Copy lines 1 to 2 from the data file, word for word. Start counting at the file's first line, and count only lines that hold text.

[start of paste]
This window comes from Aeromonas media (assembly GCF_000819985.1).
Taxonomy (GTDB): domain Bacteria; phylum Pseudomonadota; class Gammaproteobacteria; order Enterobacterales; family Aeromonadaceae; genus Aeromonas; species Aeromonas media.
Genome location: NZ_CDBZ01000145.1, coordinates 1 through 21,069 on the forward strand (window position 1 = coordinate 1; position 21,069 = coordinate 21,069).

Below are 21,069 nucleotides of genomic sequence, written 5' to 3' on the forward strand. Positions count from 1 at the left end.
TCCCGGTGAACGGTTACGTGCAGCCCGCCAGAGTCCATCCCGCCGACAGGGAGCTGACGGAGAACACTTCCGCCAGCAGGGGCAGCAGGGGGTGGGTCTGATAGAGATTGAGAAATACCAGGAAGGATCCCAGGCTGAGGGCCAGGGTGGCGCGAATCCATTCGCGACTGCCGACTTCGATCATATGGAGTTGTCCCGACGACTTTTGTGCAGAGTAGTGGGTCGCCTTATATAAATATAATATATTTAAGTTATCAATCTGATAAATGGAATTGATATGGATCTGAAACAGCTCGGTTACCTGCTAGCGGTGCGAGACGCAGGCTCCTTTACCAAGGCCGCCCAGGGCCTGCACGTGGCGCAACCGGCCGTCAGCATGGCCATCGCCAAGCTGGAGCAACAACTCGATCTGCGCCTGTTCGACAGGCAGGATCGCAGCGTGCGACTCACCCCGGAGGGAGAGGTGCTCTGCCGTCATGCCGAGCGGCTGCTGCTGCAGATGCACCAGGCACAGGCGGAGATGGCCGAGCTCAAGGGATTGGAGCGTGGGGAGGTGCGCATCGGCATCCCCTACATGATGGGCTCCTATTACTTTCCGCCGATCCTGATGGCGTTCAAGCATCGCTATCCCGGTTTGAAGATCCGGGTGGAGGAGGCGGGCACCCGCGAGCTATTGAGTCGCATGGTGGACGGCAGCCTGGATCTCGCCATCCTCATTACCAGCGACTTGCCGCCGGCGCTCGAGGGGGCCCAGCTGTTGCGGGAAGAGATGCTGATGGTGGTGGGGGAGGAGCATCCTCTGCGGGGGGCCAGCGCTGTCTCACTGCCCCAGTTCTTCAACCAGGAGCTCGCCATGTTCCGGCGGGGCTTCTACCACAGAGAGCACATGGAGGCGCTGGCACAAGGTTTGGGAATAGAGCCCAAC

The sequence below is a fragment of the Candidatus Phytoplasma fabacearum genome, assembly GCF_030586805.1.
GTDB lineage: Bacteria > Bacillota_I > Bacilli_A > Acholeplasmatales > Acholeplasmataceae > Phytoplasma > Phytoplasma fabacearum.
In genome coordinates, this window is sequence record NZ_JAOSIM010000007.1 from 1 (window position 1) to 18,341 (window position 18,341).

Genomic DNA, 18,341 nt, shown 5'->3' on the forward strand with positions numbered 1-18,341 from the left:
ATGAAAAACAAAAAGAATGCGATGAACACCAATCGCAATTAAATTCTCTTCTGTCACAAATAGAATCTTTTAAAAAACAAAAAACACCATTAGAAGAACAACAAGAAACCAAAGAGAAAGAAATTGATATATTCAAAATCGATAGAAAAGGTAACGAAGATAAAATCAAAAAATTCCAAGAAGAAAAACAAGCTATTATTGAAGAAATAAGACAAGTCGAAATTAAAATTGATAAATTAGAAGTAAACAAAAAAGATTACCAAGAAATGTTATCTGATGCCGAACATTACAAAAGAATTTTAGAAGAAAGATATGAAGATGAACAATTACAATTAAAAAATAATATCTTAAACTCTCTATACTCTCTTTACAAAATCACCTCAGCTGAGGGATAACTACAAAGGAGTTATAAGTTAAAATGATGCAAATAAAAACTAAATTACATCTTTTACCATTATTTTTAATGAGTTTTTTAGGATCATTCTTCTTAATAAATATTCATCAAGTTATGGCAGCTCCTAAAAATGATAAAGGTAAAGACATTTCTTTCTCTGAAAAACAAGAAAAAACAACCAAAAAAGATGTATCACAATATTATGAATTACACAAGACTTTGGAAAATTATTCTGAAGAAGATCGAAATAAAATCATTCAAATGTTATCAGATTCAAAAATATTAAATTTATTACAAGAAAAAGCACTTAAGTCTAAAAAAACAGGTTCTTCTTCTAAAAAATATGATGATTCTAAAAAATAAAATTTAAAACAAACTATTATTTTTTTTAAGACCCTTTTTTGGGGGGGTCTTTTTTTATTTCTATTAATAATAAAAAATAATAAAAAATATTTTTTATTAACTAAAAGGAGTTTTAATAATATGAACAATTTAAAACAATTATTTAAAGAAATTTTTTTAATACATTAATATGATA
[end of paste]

This window comes from Aeromonas media (assembly GCF_000819985.1).
Taxonomy (GTDB): domain Bacteria; phylum Pseudomonadota; class Gammaproteobacteria; order Enterobacterales; family Aeromonadaceae; genus Aeromonas; species Aeromonas media.